by Swami Rama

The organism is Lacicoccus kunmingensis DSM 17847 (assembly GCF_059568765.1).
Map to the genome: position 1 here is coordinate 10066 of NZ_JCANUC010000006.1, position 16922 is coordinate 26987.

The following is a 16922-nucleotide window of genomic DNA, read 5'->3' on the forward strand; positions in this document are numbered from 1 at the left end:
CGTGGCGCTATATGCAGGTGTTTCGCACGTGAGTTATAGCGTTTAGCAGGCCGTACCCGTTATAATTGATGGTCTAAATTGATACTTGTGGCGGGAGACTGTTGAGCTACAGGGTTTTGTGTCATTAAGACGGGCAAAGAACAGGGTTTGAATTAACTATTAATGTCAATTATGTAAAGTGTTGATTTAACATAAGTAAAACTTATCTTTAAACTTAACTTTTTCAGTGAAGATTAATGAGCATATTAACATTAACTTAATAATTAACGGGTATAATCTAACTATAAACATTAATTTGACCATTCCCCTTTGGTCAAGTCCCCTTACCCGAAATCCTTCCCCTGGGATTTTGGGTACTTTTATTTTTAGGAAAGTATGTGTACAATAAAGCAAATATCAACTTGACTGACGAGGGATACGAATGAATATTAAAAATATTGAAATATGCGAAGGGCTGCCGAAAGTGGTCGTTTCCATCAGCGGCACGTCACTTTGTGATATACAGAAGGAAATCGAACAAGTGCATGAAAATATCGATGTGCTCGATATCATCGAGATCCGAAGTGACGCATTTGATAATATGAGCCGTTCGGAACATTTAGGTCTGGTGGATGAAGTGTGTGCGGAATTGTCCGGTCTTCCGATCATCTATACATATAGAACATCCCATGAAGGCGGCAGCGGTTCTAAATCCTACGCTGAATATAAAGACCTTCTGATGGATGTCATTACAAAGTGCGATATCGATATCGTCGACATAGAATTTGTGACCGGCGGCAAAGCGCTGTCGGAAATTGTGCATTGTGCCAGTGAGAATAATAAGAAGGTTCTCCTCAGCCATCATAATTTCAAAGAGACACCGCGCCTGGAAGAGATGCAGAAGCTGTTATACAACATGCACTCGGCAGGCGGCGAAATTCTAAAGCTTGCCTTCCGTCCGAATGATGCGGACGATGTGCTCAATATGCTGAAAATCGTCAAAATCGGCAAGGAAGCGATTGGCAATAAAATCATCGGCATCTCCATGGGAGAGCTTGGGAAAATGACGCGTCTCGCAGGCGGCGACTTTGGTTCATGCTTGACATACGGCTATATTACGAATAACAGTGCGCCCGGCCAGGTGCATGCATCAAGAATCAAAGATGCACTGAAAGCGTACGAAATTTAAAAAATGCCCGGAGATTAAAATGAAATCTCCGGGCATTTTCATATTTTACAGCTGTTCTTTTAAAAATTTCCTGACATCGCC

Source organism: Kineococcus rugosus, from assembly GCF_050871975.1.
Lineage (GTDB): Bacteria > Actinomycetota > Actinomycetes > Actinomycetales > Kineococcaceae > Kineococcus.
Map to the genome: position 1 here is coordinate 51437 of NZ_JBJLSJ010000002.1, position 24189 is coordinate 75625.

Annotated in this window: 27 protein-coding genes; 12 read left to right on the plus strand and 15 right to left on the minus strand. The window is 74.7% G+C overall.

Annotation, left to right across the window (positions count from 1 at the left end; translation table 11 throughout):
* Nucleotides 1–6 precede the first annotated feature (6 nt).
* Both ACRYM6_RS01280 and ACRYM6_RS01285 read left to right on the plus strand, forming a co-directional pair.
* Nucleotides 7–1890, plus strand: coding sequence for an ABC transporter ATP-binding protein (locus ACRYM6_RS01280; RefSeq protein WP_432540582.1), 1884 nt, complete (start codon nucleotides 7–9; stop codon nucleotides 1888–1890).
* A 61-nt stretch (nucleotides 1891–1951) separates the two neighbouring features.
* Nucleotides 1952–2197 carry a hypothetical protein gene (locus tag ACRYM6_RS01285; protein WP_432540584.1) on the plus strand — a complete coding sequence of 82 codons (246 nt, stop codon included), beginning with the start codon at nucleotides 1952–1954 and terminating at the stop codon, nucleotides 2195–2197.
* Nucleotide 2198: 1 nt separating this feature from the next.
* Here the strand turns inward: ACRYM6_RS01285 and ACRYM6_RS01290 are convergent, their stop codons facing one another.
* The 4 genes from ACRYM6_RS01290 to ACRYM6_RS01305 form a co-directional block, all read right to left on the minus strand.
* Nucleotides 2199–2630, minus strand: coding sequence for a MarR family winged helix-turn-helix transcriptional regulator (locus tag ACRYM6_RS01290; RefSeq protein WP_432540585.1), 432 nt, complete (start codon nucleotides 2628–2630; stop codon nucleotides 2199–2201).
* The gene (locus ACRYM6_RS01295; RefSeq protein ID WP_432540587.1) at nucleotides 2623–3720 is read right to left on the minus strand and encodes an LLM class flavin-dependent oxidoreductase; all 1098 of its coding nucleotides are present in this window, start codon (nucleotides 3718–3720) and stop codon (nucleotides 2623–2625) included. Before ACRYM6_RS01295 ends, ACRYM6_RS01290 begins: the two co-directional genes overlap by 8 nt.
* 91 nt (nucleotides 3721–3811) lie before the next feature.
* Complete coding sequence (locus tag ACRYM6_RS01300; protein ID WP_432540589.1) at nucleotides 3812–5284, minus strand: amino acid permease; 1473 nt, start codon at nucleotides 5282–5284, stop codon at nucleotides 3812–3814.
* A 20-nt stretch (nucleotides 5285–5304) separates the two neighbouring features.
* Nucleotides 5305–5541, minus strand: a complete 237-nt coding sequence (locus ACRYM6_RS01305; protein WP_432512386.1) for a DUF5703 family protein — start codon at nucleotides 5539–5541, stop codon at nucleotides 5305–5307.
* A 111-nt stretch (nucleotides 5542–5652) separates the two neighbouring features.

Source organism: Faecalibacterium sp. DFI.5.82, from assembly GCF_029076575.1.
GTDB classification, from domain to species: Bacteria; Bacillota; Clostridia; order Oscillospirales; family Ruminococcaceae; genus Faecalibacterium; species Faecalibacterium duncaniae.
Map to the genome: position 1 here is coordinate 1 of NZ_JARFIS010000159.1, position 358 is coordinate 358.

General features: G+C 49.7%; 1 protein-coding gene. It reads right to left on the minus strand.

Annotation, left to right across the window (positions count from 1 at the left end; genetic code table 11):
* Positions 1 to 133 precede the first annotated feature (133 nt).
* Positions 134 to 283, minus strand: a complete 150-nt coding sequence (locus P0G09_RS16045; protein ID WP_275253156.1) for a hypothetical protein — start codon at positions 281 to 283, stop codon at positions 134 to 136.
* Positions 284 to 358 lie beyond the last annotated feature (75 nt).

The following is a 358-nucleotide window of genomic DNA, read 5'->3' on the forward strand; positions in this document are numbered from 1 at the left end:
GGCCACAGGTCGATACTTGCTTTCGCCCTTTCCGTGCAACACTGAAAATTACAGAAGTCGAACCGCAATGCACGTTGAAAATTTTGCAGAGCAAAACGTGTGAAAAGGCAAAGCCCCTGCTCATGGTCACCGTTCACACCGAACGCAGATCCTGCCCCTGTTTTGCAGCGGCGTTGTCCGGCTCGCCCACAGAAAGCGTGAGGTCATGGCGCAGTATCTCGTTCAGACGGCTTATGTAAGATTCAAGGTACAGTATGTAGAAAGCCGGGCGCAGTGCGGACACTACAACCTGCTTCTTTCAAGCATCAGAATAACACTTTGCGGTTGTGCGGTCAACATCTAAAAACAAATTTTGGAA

Those who are aware only of their birth and life on this platform of existence always remain afraid of so-called death. Yet it has been proclaimed by the great sages of all times and climes that death has no power to change anything except the body. There is only one power that can change the deeper aspects of one's being, and that is called the power of love. Love is the only center that radiates life and light, but we have not yet learned to understand what it is. If there is any universal religion, if there will be one religion in the future for humankind, it will be love, because love is the most ancient traveler of all. When we examine the entire process of life, we can see that when a child is born, its first love is for its mother's bosom; then it feels love for dolls; perhaps later there is love for gaudy colors or certain styles. Then, as one matures, one develops love for honors and certificates from schools and universities, love for a particular man or woman, love for self-respect, and so on. We think that these loves are very necessary, but when we examine them we find that many times we are just feeding our individual egos. Finally when a couple in old age examine the whole process of life, they find that they have not known anything. They wonder, "What is next?" So love is that something which we feel and understand, but cannot explain. The first commitment in yoga science and philosophy is called "ahimsa." "A" means "no," "himsa" means "killing, injuring, hurting"; so ahimsa is an expression of love. Those who do not understand this commitment cannot love. If you feel that you love somebody but hurt him or disregard him, then certainly you are not loving him. To practice love, you have to practice ahimsa with your mind, action, and speech. We are often bewildered in our search for the definition of truth, and there could be millions of definitions of truth, but the great scriptures and sages say, "Why are you worried? Why do you not apply this great law in your daily life?" Ahimsa is so practical that we can easily apply it to cross this mire of delusion. We can go to the other side and enjoy that perennial center which is called love. By expressing non-killing, non-harming, and non-injuring, we are practicing ahimsa. Do it with your mind, action, and speech according to your capacity, and know that the highest of all powers is the power of love. I have examined this for myself. Once, I meditated for ten hours and nothing happened. I prayed, still feeling I was different from the Lord. But then I completely surrendered and said, "Lord, I am Thine and Thou art mine. I am a drop and You are the ocean. There is no place for me anywhere." Then there came some courage from within, and that cloud of disappointment was dispelled. LOVE AND FEARLESSNESS I would like to share another experience that I had. In India, you'll find that there are many cobras in the jungles (though not in the cities, as you may have been told). I had gradually developed a phobia about these snakes. Whenever I sat down, I would look everywhere to see if there were any cobras; I even used to put my hands in my pockets to check there. How fear develops and becomes an obstacle to growth! I used to lecture on the Brahma Sutras, the highest of all philosophies, and my students always thought that their teacher was very fearless. But all the time my mind was going toward the groove of fear for cobras. I did not even speak to my master about it, and it developed in my heart for six years. One day I said, "It is of no use to live like this, talking of the highest philosophies and teaching meditation, but being controlled by the fear of cobras." And I started flowing tears, I was outside our cave monastery in the Himalayas, and my master came out and smiled at me, He said, "Look, tomorrow we have to go somewhere." So, the next day I went with him into the wilderness. After a while he stopped and said, "You have to perform a ritual here." I thought to myself, "He does not believe in rituals. What is he trying o do?" But I gathered some flowers anyway, and he said, "You have to repeat a mantra ten thousand times and offer these flowers," I asked him, "What is going to happen?" He said, "First do it, and then you will see what happens."